Keeping our focus on inclusiveness

Tuesday, October 2, 2018

Last month, we celebrated two key milestones for Appalachian: the 50th Anniversary of Women’s Sports on our campus, and the ribbon cutting for the National Panhellenic Plots and Garden. This month, we will commemorate the 10-year anniversary of the university’s LGBT Center.

These events celebrate just a few important events in Appalachian’s history of inclusivity. On our campus, we have an intentional, institutional commitment to inclusive excellence. This work is sometimes easier than at other times, but because we do intentional work across our campus every day, we can rise to the challenge to lead from where we are – no matter where we are – as members of the Appalachian Community.

As we strive for inclusive excellence of all members of Appalachian’s Community, the unfortunate reality is our university regularly manages instances of hatred, bigotry and ignorance that attempt to stoke fear and anxiety and divide and factionalize our community. You may be aware of some of them and you may not. These incidents are, unfortunately, all too common on college campuses.

Our institutional commitment first and foremost is to the safety and security of our students.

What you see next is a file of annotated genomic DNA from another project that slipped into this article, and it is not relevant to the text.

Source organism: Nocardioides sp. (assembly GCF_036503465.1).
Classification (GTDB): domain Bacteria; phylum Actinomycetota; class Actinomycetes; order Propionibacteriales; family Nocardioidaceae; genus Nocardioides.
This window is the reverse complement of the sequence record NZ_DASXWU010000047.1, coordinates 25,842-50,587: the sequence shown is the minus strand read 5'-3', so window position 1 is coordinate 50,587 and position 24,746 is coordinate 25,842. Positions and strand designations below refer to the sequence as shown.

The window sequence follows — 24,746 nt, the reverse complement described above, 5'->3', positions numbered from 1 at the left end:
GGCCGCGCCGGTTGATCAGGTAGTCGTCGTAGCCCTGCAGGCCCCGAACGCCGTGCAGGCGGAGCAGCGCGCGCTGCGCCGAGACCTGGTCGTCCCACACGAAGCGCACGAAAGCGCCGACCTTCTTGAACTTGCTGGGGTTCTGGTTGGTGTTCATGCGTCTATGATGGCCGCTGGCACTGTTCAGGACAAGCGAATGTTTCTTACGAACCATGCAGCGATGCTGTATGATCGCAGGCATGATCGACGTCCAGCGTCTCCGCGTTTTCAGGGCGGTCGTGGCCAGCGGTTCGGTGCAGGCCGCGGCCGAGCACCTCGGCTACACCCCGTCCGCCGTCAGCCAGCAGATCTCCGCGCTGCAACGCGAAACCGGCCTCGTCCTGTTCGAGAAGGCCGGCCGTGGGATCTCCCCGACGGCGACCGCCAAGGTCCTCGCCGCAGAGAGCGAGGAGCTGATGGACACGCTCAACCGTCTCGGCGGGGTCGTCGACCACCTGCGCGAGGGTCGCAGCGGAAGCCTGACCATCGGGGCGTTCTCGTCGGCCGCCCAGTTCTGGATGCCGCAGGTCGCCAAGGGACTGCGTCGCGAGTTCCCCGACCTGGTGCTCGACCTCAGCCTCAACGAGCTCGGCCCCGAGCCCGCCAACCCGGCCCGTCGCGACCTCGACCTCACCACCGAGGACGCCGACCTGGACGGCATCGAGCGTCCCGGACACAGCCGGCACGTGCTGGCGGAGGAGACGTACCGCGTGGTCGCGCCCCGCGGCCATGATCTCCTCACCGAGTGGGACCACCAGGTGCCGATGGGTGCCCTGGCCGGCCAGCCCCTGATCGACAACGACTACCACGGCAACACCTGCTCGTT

With this in mind, I want to take a moment to let you know the university response process when expressions are made on our campus that target any group who are members of the Appalachian Community:

  • We investigate.
  • We put together a response team.
  • We evaluate risk to our community. All decisions are made with safety considerations top of mind.
  • We reach out immediately to find and assist students who might be in need of support. If necessary, we expand this to faculty and staff as well.
  • We communicate. Initially we do this through small meetings, one-on-one conversations and responses to inquiries. We broaden communications as necessary, sometimes widening messages to include our entire campus community. We are very intentional about communications in order not to lend legitimacy and publicity to acts or speech that might intensify. College campuses are often targets for outside groups that seek a broader venue.

Most importantly, we educate – proactively. Both in and beyond the classroom, we provide opportunities that break down barriers that divide our community and other communities.

Our Appalachian Community comes together to support one another every day.

Here’s what you can do:

  • If you feel unsafe, contact App State Police.
  • If you are aware of any students who may be affected who have not reached out for support, please help us by encouraging them to reach out to the Dean of Students Office in room 324, Plemmons Student Union. They can go in person, call 828-262-8284 or email dos@appstate.edu.
  • Report instances of bias.
  • Reach out to our Chief Diversity Officer, Dr. Willie Fleming, who can provide guidance, support, referrals and educational resources.
  • Take advantage of educational opportunities and programs and engage in class discussions.

Together, we can all learn more, do more and be more.

/s/ Sheri Everts

Sheri Everts, Chancellor